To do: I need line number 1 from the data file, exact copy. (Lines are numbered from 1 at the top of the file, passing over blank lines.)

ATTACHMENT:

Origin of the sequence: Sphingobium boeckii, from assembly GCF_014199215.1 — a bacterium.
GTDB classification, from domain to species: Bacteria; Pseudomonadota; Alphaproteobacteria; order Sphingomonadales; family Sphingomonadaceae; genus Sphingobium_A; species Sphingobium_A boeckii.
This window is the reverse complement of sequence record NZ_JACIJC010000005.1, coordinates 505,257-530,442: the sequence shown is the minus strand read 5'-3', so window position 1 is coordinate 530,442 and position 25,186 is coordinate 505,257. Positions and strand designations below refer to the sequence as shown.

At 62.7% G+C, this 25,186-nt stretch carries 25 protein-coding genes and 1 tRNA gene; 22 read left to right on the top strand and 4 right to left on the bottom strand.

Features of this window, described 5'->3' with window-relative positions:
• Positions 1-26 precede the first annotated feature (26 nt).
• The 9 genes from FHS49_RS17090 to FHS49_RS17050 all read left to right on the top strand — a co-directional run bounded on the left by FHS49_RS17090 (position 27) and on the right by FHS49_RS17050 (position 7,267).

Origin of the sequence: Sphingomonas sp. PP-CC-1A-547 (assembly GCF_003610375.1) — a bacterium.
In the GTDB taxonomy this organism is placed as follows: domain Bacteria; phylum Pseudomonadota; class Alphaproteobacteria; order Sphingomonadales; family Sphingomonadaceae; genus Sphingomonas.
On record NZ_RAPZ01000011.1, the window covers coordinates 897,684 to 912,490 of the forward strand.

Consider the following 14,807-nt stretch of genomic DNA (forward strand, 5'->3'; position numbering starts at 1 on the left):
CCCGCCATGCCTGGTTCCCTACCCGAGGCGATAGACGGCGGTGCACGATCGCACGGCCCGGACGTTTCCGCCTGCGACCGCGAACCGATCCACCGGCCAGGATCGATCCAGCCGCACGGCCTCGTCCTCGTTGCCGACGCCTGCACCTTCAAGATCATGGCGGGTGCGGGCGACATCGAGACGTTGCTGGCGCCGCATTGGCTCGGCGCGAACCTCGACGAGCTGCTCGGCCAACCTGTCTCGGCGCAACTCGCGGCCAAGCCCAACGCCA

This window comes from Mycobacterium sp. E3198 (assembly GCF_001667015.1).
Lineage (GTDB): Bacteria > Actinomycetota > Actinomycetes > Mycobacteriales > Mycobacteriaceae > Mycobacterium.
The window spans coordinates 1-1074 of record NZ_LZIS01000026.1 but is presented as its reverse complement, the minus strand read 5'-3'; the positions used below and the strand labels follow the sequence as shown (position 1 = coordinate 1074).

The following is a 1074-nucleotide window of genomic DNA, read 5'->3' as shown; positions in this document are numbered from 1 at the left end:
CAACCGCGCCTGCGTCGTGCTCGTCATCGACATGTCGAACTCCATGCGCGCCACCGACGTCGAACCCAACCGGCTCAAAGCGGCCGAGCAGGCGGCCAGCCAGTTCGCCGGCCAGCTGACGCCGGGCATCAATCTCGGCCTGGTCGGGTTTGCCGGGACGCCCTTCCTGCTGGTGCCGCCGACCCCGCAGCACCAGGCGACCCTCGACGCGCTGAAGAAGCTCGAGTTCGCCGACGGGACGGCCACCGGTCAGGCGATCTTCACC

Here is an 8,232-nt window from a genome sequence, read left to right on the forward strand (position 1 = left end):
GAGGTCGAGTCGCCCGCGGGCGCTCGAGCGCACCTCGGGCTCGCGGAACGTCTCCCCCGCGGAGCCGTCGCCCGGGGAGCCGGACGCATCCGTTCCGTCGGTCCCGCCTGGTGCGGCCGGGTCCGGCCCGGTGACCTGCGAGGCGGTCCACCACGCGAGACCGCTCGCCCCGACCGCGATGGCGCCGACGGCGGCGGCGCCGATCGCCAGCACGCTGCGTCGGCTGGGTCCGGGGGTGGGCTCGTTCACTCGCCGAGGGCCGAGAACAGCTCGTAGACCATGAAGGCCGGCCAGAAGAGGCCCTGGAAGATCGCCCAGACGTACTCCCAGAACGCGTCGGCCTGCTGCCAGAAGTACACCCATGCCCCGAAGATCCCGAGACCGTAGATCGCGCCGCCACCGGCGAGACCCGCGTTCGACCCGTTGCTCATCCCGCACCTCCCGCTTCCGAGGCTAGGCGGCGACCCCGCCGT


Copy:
Origin of the sequence: Sphingobium boeckii, from assembly GCF_014199215.1 — a bacterium.